Software products marketed by Yahoo and Apple have topped the list of the most vulnerable Windows-based applications in 2007, according to endpoint security vendor Bit9.
The list, available here (registration required), focuses on popular, widely deployed Windows programs that are often very difficult for an IT department to locate or patch and, as Bit9 explains, "represent unexpected and unquantified vulnerabilities in an enterprise IT environment."
Yahoo's standalone IM client, which has been riddled with security holes all year, is #1 on the list. The buggy Yahoo Widgets software also makes an appearance at number 9.
Apple's QuickTime media player and iTunes music download software also feature high on the list.
Strangely, Microsoft does not feature heavily on the Bit9 list. In fact, a Microsoft product appears only once on the list -- Windows Live MSN Messenger at #4.
The Bit9 explanation:
The reason most Microsoft software doesn't make the list is because by now most companies have a pretty good process in place for identifying, patching, and fixing vulnerable Microsoft software. The same cannot be said for apps like Firefox, iTunes, and other packages.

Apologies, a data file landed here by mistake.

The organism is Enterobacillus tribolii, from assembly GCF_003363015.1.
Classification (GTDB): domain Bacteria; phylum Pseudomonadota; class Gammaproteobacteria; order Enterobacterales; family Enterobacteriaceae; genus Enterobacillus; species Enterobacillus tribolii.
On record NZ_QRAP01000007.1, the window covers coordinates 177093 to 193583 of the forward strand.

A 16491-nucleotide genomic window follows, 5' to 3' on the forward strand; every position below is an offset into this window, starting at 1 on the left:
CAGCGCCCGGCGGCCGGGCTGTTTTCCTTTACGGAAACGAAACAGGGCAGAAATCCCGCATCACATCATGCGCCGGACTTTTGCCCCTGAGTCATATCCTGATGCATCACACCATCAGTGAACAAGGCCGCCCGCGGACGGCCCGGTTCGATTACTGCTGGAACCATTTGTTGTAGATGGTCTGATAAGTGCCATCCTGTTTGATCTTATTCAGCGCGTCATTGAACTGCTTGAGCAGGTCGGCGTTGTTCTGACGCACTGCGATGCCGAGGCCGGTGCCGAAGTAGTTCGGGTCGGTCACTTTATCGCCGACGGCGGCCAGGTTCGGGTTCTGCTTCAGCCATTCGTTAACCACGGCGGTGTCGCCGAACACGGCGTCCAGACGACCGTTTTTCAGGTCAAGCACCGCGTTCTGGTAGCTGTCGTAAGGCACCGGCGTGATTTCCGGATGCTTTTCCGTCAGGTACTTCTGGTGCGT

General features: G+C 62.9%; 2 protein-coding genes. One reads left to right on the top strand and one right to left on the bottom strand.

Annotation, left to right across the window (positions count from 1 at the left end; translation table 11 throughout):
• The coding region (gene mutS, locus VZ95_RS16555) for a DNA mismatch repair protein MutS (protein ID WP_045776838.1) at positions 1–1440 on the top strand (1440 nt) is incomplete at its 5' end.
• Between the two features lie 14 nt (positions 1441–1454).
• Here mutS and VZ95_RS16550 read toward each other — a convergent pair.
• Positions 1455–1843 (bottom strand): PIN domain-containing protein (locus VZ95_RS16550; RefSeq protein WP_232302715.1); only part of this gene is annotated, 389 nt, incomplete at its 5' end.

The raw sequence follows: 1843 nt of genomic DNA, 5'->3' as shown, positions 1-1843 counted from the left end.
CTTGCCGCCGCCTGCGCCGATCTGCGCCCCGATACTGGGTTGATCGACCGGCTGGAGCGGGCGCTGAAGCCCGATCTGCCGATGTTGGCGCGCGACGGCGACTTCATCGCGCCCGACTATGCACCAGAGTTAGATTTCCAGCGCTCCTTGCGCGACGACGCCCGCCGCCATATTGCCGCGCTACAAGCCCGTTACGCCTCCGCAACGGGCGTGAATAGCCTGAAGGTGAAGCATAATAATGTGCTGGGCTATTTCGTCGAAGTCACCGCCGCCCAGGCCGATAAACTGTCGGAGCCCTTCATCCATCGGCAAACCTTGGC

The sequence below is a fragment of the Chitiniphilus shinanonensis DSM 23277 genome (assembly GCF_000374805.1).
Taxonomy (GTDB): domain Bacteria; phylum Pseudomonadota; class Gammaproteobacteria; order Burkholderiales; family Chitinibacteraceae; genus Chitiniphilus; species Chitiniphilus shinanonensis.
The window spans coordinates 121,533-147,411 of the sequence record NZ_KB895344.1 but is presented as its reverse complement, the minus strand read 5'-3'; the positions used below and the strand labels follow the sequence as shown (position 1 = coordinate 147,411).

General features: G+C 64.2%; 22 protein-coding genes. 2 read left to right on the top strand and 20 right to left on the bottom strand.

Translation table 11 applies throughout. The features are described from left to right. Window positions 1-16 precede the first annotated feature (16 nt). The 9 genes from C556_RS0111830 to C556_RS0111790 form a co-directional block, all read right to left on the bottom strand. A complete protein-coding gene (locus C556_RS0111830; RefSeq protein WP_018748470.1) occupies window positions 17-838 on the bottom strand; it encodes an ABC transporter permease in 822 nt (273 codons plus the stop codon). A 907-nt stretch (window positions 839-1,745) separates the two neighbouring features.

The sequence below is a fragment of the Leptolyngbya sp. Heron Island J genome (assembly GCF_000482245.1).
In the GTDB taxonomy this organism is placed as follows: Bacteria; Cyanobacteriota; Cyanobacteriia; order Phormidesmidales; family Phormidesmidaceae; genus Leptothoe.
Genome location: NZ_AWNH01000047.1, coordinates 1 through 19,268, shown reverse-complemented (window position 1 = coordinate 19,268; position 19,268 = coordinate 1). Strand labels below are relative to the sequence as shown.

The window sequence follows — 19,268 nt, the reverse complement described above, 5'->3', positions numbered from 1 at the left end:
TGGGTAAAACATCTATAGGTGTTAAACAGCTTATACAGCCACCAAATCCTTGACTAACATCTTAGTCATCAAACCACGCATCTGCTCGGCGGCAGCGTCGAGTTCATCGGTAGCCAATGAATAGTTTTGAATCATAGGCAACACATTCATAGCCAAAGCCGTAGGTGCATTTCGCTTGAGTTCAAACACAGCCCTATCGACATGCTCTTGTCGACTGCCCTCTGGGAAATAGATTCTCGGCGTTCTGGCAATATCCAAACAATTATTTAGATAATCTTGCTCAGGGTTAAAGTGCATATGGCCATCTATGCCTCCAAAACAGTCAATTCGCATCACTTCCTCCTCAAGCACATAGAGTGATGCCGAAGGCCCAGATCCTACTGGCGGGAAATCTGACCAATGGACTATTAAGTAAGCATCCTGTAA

That does make sense but it's hard to imagine Internet Explorer 6, the world's most widely used -- and heavily targeted -- browser, not making an appearance on this list.
I could also make the argument that Microsoft Word, which has struggled with zero-day attacks and multiple code execution hole, should be high on any list of most-vulnerable Windows apps.
Here's the top-ten from Bit9:
- Yahoo! Messenger 126.96.36.199 and earlier
- Apple QuickTime 7.2
- Mozilla Firefox 188.8.131.52
- Microsoft Windows Live (MSN) Messenger 7.0, 8.0
- EMC VMware Player (and other products) 2.0, 1.0.4
- Apple iTunes 7.3.2
- Intuit QuickBooks Online Edition 9 and earlier
- Sun Java Runtime 1.6.0_X
- Yahoo! Widgets 4.0.5 and previous
- Ask.com Toolbar 184.108.40.206 and previous
As I always recommend for Windows users, be sure to scan your system for security holes and apply all the necessary patches. Secunia's free Web-based software inspector is a great place to start. A downloadable version is also available.